On the Air Live with Captain Midnight Reviews

Page 1 of 1
June 15, 2010
On April 27, 1986, something interesting happened. During a showing of "The Falcon and the Snowman", the HBO satellite signal was overridden with a color bar screen and the following enigmatic words appeared:
$12.95/MONTH ?
The message was seen by all HBO viewers in the Eastern time zone and sparked an FCC investigation that resulted in a $5,000 fine and one year on probation for James MacDougall, a satellite TV dealer in Florida.
This incident, one of the most famous examples of hacking, was inspired by HBO's new model of monthly subscription fees, and, more loosely, by the film "On the Air Live With Captain Midnight".

As an ardent fan of 1990's Christian Slater-starring pirate radio film "Pump Up the Volume", I was interested to see if this earlier film had had any influence on it. While there is very little in the narratives that parallel, the spirit is certainly kin; youthful rebellion- subversive, yet playful and benign.
"On the Air Live With Captain Midnight" eschews the darker themes of "Pump Up the Volume" and instead serves as a rock-n-roll party film. From the strains of "Cat Scratch Fever" to the thrill of cruising the streets in your own van, the film provides a perspective into the life of a California teenager circa 1980.

Marvin 'Ziggy' Ziegler, works as a janitor/gofer in a radio station. When the DJ asks him to man the booth for a couple minutes while he runs to the restroom, the record begins to skip and Ziggy's ignorance of the control board leads to a couple of minutes of garbled, wonky noise from the booth. Meanwhile the station manager hops up and down outside, turning purple, waiting to fire Ziggy as soon as he steps out.

Ziggy needed this job to pay for his van, a surprisingly slick looking machine. He convinces his nerdy friend Gargen to rig his transmitter to broadcast radio from the van, overriding a local station's broadcast. Oddly enough, the first transmission, consisting mostly of Gargen repeating "Hello. Hello." and a phone number is a massive hit, drawing attention from locals, most importantly, local girls. Soon, Captain Midnight is broadcasting uncensored rock and collecting donations from supportive listeners.

This action also draws the attention of "Uncle Charlie", aka the FCC. Agent Pierson is assigned to find and shut down Captain Midnight, as the mysterious voice calls himself. This thread is the source of the conflict in the story, but also leads to some of the more humorous scenes, sometimes inadvertent. Example: Agent Pierson drives around watching a signal monitor in his car. The monitor consists of a single point of light on a small grid, and yet, Agent Pierson is able to relay that the signal is in Santa Monica, now Van Nuys, now 2,500 feet up and moving south (a result of Gargen planting relay transmitters all over town, including on the wing of a plane).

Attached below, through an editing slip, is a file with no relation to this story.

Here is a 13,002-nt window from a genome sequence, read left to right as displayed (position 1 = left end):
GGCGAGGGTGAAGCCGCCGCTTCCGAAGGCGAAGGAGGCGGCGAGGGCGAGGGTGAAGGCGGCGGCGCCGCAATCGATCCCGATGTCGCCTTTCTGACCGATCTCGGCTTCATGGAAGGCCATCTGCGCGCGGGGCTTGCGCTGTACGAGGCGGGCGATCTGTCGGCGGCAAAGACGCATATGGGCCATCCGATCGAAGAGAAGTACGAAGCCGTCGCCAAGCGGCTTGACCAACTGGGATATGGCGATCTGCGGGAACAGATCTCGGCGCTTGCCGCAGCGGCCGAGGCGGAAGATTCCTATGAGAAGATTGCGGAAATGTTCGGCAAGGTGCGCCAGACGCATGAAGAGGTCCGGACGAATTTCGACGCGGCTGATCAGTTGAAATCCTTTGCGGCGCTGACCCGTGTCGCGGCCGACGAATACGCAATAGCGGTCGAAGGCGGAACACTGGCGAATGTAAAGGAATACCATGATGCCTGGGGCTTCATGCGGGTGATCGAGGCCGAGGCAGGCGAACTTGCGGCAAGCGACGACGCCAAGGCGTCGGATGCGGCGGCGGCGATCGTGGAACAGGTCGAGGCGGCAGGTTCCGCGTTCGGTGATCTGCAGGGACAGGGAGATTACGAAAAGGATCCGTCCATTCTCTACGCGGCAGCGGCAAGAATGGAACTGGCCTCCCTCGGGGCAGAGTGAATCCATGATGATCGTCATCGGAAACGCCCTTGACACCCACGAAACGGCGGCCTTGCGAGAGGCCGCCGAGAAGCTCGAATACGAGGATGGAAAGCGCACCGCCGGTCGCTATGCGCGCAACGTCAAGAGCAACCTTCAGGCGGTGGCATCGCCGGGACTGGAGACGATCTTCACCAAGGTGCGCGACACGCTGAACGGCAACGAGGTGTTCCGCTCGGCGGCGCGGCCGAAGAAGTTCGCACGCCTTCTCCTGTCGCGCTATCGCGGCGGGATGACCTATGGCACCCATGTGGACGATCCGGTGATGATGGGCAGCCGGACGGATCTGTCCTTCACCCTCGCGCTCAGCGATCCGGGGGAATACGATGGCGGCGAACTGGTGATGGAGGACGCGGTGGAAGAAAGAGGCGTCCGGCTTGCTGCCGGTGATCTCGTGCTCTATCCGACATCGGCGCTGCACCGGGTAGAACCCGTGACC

If any film directly influenced this one, I would guess it was "Saturday Night Fever". Scenes featuring Ziggy's family are bizarrely quirky- his mother is incapable of believing her son to be anything other than an angel, his father is a blustering boob and his brother appears to be the prototype of Matthew McConaughey's character from "Dazed and Confused". These strange dynamics result in possibly the best scene in the movie wherein the school psychologist calls the entire family in to address Ziggy's two years of missed class. Between Ziggy's brother's creepy passes, his parents' ping-pong bickering and Ziggy's complete and utter disregard for the process, the poor psychologist is left shaking with frustration and a bottle of aspirin.

The soundtrack is classic '70's rock, requested by the local teens who tune in to hear the pirate transmission. Aerosmith, Led Zeppelin, Ted Nugent and others are mentioned, meant to invoke the anarchic, raucous energy of youth. It's funny how these artists are presented as icons of rebellion in this film and now represent "corporate" nearly as much as the dreaded disco does.

The directors seem to be particularly interested in facial expressions, as there are an abundance of reaction shots, particularly from Gargen, and Ziggy's father. There are also a lot of scenes of the neon-lit streets of Los Angeles as Ziggy, his girlfriend and Gargen cruise around broadcasting.

The film's low budget is clearly evident, with some poorly lit shots, bad audio and creaky acting. But the ebullient, tongue-in-cheek spirit is infectious and adequately entertains.
Page 1 of 1